He prepared the act, which was passed, regulating the election of senators. He was in Washington when Lincoln was assassinated, and accompanied the remains to Springfield as a representative of the senate. Soon after retiring from the United States senate, he was appointed by President Grant a member of the joint high commission, to provide for the settlement of the Alabama claims. Among other questions to come before this commission was the Northwestern boundary. Both governments, by a long correspondence, were fully committed to their respective positions. Great Britain contended that the Rosario straits was the true boundary, whereas the United States claimed it was De Huro canal. This seemed an insurmountable obstacle, but it was finally suggested that it be referred to the German emperor for arbitration. This Judge Williams refused to agree to, unless it was specifically agreed in the treaty that the arbitrator should decide which of the two channels was the true boundary, and thus prevent a compromise decision. This was agreed to, and Emperor William decided in favor of the United States, thus giving us San Juan and adjacent islands. At the conclusion of the commission's work, President Grant appointed him attorney-general of the United States. At this time an unhappy condition of affairs prevailed in several of the Southern states, where Ku Klux Klan, the Invisible Empire and other secret societies were creating a reign of terror, by acts of violence upon white and black Union men. He inaugurated a vigorous prosecution of the ringleaders, who were convicted and imprisoned, thus destroying the societies. So successful was his work in this matter that the president entrusted him with the entire management of Southern affairs, at this critical period, when political disturbances and upheavals were constantly occurring. There were two state governments organized in Louisiana, and a bloody turmoil was impending, when the president requested him to decide which government should be recognized. All the ballots had been destroyed, but after careful investigation, he advised the recognition of the republican administration, which was done. Two state governments attempted to organize in Arkansas, and friends of each were arming for battle. Federal troops were on the scene, and bloodshed seemed unavoidable. Judge Williams made a thorough investigation of conditions, and recommended that the democratic administration be recognized, which was promptly done. In Alabama there were two legislative assemblies, both of which sent delegates to Washington, and the issues between them were submitted to him. He formulated a plan by which the two bodies were consolidated into one, subsequently known as the "Williams legislature." In 1873 he was appointed chief justice of the United States supreme court, but his confirmation was bitterly opposed by democrats, assisted by a few republicans. After a suspense of six weeks without action, he asked the president to withdraw his name, which he did with great reluctance. In 1874 he resigned the office of attorney-general, since which time he has been practicing his profession in the city of Portland.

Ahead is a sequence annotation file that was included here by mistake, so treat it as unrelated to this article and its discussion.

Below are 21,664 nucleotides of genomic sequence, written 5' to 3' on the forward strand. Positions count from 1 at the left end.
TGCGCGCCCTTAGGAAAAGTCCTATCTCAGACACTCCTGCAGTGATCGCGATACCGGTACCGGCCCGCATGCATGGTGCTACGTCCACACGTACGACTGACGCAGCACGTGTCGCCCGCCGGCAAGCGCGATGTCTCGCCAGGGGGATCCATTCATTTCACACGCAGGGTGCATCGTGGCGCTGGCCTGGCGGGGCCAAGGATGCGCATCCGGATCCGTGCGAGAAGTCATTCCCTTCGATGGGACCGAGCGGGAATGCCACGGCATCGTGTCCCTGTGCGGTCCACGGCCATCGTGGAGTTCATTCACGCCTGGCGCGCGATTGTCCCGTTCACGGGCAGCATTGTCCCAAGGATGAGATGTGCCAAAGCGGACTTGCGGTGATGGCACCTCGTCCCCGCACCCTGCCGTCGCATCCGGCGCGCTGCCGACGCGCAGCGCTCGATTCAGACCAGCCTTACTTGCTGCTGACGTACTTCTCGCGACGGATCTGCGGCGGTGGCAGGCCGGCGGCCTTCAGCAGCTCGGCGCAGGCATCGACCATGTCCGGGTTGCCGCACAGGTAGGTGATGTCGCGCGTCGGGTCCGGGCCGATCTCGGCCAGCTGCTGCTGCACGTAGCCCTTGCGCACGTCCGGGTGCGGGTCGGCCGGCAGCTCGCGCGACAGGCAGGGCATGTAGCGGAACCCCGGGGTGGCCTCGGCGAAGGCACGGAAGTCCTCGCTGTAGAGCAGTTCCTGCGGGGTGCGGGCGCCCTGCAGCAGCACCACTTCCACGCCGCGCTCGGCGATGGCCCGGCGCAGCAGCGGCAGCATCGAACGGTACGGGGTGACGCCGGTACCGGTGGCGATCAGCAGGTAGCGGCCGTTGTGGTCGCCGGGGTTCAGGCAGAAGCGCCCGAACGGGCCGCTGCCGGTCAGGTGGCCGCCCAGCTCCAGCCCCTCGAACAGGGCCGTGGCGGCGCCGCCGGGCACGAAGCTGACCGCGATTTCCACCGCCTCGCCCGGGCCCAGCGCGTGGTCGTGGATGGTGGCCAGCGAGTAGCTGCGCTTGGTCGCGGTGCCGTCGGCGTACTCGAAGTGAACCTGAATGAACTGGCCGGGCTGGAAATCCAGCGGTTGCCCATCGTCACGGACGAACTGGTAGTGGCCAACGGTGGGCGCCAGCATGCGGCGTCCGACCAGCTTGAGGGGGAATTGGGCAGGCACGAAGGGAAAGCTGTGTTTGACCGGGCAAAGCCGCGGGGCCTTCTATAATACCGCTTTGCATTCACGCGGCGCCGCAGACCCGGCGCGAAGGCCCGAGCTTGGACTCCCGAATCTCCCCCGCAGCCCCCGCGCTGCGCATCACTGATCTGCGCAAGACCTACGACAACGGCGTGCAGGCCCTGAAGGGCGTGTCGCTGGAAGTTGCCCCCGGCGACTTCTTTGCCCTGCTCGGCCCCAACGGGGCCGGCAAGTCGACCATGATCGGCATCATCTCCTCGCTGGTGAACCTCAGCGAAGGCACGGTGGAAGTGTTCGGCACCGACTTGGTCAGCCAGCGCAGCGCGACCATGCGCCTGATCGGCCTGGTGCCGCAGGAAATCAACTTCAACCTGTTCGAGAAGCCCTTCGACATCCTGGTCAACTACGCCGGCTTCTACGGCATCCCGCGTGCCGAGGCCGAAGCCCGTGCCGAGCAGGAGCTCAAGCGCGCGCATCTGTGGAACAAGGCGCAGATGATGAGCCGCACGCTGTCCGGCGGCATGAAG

Source: Oregon Native Son and Historical Magazine, June 1899